Sir P. Harris

I understand that the right hon. Gentleman is prepared to do that. That is why I welcome his attitude, which is a great improvement on the attitude of most Ministers. I think that when we get a Minister prepared to be so reasonable, we ought to back him. I think that when this conference is held —and I should like to be included in the conference—we should have an opportunity to discuss the difference between the two kinds of regulations.

Mr. Manningham-Buller (Daventry)

While I welcome what the Minister has said in regard to the two categories of regulations, I think we should be careful to distinguish which kind of regulation falls within each category. That should be clearly defined in the Bill. I was sorry to hear the Minister saying that he would give an example of regulations that would not require an affirmative Resolution of the House. The regulations provide the standard of school to which schools have to conform. I think that is a most important matter, because the standard, as fixed, will probably determine whether a school will come within the aided category or have to become a controlled school. I ask the Minister to consider whether that type of regulation should not also be subject to an affirmative Resolution.

Mr. Price (Forest of Dean)

I would like to say from these benches, that I think that the Minister has met those who moved this Amendment in a very reasonable spirit. There is no doubt that there is a great danger that the House might, in the conduct of legislation which comes before us, find it very difficult, if not impossible, to carry out its duty in watching over the Regulations which Ministers are empowered to draw up. On the other hand, if we tie Ministers down to affirmative Resolutions, it makes the function of the Executive impossible. Therefore, I think there must be a compromise on this matter. In any matter which is clearly of public importance there should be an affirmative Resolution. Concerning other regulations, there may be other methods and other ways of dealing with them.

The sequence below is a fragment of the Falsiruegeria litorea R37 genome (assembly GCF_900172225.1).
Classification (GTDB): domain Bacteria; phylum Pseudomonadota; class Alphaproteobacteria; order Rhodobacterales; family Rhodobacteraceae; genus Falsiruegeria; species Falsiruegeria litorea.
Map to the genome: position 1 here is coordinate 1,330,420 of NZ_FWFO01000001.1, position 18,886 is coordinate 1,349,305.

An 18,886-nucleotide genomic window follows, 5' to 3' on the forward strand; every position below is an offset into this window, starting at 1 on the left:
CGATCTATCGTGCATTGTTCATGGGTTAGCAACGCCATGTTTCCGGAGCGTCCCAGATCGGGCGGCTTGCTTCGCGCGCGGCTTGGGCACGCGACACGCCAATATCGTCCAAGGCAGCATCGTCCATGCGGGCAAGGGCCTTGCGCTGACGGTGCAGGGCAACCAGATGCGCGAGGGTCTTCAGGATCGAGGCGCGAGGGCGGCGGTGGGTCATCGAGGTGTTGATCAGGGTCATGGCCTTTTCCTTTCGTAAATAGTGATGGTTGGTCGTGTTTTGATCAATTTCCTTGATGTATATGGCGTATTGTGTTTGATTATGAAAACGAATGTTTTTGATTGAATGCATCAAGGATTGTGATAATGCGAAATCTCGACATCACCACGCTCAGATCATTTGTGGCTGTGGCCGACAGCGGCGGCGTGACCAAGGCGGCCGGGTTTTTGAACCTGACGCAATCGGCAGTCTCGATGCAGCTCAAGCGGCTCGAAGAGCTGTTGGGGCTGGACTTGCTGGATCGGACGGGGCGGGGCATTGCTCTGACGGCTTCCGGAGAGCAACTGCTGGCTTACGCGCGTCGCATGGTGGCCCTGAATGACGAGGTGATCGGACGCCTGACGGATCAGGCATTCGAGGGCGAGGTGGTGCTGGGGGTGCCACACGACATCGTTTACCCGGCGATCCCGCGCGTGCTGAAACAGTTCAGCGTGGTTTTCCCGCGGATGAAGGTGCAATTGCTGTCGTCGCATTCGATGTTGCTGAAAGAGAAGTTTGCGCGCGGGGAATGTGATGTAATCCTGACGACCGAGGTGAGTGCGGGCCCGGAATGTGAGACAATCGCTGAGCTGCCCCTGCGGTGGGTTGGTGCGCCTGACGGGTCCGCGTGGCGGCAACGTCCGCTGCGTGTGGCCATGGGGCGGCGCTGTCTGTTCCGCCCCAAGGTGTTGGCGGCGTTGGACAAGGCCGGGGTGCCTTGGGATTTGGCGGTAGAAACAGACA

Sir A. Gridley

I think the Minister has made a very fair and proper suggestion, like so many others in the course of these Debates. As the Minister has been good enough to give those of us who put down this Amendment an undertaking that there will be a conference to go into this question further, between now and the Report stage, I beg leave to withdraw the Amendment.

Amendment, by leave, withdrawn.

Clause ordered to stand part of the Bill.

Clause 102 ordered to stand part of the Bill.